“There are simply too many unknowns with the marketplace program to commit to our participation beyond 2017," Mario Molina, CEO of Molina Healthcare — one of the most successful insurers on the ACA exchanges — said on an investor conference call in February and reiterated to POLITICO last week.
...Some former Obama officials say that the changes, particularly extra verification requirements for people who sign up outside the usual enrollment season, may backfire and actually drive health plan customers away.
Then there's the other doomsday possibilities, like Trump issuing an executive order stopping payment on CSR reimbursement payments to carriers.
I'll be addressing all of this and much more in the near future, of course, including my own suggestions for how the ACA should be changed to repair/improve the situation.
For the moment, however, I'm very tired, it's a beautiful Friday afternoon, and I'm going to go play with my kid for a few hours. I think I've earned it.
UPDATE 3/26/17: I just re-read this piece and realized that I made a major error in listing the CSR reimbursement issue last, as almost an afterthought, instead of making it the #1 focus.
Here's the link explaining the backstory again, but the bottom line is this:
- In addition to the 9 million+ people receiving APTC assistance for their premiums, around 7 million also receive CSR assistance, which cuts their deductibles/co-pays down to size.
- Unlike APTC assistance, with CSR, the insurance carriers cover the balance, and then the HHS Dept. reimburses the insurance carriers for the expense.
- Due to a lawsuit filed by the House Republicans, and a federal judge who has ruled (for now) in favor of the GOP's case, those CSR payments are currently in legal limbo until the case works its way up to the Supreme Court (think "King vs. Burwell Jr.", but with a slightly stronger case)
- The payments are being allowed to continue month to month for the time being, but Donald Trump could instruct the HHS Dept. to stop defending the payments.
- If that happens, there's an "exit clause" in the carrier contracts which would allow them to immediately terminate the policies in question. And by "immediately", I mean "the end of that month", which could theoretically be as early as April 30th at this point, I believe, assuming the April reimbursements are cancelled. That would mean a good 7 million people losing their policies almost instantly.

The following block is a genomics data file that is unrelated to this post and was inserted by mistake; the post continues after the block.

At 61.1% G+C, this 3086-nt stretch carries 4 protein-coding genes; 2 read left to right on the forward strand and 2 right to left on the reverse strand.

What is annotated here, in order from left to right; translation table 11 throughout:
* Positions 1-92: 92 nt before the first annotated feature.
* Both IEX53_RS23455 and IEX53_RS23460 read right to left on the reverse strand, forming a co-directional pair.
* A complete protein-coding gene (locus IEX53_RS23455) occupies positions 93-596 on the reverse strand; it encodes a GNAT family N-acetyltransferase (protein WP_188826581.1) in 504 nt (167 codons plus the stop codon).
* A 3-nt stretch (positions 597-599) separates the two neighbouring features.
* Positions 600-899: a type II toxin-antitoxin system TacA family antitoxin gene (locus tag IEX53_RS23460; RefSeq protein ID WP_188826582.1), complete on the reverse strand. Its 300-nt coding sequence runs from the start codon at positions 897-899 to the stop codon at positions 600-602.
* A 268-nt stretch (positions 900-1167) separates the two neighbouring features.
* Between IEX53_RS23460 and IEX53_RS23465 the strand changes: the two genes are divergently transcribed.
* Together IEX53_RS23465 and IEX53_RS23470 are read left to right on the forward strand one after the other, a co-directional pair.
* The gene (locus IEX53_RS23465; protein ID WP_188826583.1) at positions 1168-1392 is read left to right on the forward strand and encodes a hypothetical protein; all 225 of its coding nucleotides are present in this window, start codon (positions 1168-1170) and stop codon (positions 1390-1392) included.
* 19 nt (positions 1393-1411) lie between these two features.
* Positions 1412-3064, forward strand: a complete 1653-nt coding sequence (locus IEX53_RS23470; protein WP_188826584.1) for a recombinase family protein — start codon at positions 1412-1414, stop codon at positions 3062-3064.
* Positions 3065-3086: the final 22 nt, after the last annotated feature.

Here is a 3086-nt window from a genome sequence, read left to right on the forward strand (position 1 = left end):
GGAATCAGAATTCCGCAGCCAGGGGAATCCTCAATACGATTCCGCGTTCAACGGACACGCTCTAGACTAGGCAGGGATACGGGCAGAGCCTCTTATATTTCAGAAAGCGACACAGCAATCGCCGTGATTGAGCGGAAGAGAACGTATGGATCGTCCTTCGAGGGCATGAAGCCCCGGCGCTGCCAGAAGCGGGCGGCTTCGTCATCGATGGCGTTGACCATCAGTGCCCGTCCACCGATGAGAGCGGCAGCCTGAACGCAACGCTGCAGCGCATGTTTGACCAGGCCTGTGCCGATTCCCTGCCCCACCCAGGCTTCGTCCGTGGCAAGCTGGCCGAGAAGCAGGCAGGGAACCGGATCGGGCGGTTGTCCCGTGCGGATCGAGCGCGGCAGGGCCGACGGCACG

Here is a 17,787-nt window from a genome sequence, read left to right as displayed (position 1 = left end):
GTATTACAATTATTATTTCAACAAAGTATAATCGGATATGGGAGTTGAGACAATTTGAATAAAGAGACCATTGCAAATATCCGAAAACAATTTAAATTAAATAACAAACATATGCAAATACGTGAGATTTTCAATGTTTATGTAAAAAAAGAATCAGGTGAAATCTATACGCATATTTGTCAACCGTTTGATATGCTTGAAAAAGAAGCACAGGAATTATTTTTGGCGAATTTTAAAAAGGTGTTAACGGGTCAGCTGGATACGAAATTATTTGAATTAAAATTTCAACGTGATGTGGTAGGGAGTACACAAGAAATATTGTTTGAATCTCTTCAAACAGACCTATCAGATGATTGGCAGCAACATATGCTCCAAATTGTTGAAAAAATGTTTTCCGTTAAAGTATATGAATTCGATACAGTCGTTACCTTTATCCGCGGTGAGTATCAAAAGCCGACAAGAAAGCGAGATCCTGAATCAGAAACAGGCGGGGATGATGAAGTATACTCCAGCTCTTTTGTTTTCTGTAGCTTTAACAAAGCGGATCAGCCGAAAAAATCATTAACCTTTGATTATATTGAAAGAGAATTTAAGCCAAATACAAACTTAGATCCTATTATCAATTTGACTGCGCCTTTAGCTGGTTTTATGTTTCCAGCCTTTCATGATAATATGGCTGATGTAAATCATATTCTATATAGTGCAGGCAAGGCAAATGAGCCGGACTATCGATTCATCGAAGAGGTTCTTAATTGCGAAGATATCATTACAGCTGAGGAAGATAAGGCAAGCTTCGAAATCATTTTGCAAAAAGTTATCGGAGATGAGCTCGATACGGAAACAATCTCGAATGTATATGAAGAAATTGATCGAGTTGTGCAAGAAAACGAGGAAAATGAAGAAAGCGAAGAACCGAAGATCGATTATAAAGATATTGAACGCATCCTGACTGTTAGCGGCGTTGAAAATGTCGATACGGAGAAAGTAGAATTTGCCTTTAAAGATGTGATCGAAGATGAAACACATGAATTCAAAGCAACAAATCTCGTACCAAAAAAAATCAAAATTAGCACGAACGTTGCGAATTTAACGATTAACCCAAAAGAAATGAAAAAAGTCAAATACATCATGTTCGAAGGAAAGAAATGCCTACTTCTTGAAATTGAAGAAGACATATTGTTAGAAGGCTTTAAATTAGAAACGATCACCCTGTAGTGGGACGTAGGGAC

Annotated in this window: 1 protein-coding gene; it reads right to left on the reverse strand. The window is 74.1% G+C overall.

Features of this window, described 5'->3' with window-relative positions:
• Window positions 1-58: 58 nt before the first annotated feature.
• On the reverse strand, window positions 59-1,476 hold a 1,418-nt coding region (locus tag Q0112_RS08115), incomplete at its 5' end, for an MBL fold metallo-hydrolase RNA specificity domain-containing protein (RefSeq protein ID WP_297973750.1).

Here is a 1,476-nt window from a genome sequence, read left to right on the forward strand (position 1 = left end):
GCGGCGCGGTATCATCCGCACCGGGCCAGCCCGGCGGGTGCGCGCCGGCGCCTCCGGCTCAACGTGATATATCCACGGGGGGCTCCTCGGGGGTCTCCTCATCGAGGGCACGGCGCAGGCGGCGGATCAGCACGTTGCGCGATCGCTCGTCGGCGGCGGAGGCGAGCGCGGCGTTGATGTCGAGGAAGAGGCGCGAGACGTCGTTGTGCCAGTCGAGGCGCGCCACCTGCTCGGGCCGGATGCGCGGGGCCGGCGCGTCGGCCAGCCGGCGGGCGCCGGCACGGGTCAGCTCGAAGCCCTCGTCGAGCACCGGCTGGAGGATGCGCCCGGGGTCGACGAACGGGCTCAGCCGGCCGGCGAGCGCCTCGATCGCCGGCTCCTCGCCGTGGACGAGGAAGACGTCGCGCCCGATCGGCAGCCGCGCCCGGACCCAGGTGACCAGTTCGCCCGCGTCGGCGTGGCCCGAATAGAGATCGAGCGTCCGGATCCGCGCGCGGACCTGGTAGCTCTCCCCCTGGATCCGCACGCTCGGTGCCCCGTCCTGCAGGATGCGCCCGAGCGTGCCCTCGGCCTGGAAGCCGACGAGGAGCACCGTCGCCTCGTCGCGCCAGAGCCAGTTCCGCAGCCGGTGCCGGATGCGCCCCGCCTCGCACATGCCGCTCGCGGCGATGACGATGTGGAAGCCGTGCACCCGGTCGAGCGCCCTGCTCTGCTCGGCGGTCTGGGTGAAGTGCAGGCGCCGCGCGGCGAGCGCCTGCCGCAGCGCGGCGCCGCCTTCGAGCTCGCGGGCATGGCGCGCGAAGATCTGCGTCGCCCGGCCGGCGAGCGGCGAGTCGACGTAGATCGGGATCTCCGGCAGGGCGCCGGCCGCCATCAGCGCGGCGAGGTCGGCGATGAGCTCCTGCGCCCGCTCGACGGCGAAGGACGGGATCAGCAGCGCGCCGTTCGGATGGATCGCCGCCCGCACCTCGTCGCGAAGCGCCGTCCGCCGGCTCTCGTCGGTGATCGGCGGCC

- Those terminations may be prevented by state laws preventing such things...but even in that instance, I guarantee that pretty much every carrier would flee the exchanges for 2018, and would likely leave the entire individual market (off-exchange as well) next year.
Again, the specifics are more complicated, but this is my understanding of how the worst-case scenario could play out.
If the President was anyone other than Donald Trump--even another Republican--I can't fathom that they would pull the plug on the CSR payments, even if they also wanted to repeal the ACA entirely--they'd urge Congress to amend the ACA to resolve the legal question and ensure CSR payments (at least for another year, for instance, until the SCOTUS hears the case) rather than throw the entire market into disarray. While the GOP would obviously try to blame the wording of the law and the Democrats for the ensuing carnage, the ACA is entirely in their hands now; come 2018 it would be awfully difficult to try and pin the blame on an obscure legal argument dating 8 years earlier, especially when it would take about 5 minutes to fix the problem.
Hell, the House Republicans are so terrified about the fallout if the above were to happen that they've even asked the court WHICH RULED IN THEIR FAVOR to delay the final ruling until the larger healthcare/ACA debate has been worked out:
To buy President-elect Donald Trump time to craft an Affordable Care Act replacement, House Republicans have asked a federal appellate court to delay considering the Obama administration's appeal in a case that could end some payments to health plans and throw the individual insurance market into chaos.
The House Republicans' general counsel filed a motion Thursday to temporarily hold in abeyance all briefings in the appeal of a federal district court's May ruling in House v. Burwell that the Obama administration illegally compensated insurers for reducing low-income enrollees' cost-sharing responsibilities. A U.S. District Court judge nominated by President George W. Bush unexpectedly held that the payments were unconstitutional because Congress had not appropriated the money.
...If those cost-sharing reduction payments were eliminated, as House Republicans have sought, insurers either would have to sharply raise premiums or exit the ACA exchange markets, since the law requires them to reduce cost-sharing burdens for eligible members in silver plans.
The incoming Trump administration and congressional Republican leaders have promised to quickly repeal most of the ACA. But some Republicans and health policy experts fear that any hasty, drastic moves would crash the individual insurance markets. They warn that ending the cost-sharing reductions without any replacement system might panic insurers by causing them to lose lots of money.
That's right: The GOP is scrambling to reverse THEIR OWN LAWSUIT because they just realized what a disaster winning it would cause (again, just like a "win" in King v. Burwell would have been a couple of years back).
But this is Donald Trump we're talking about. All bets are off.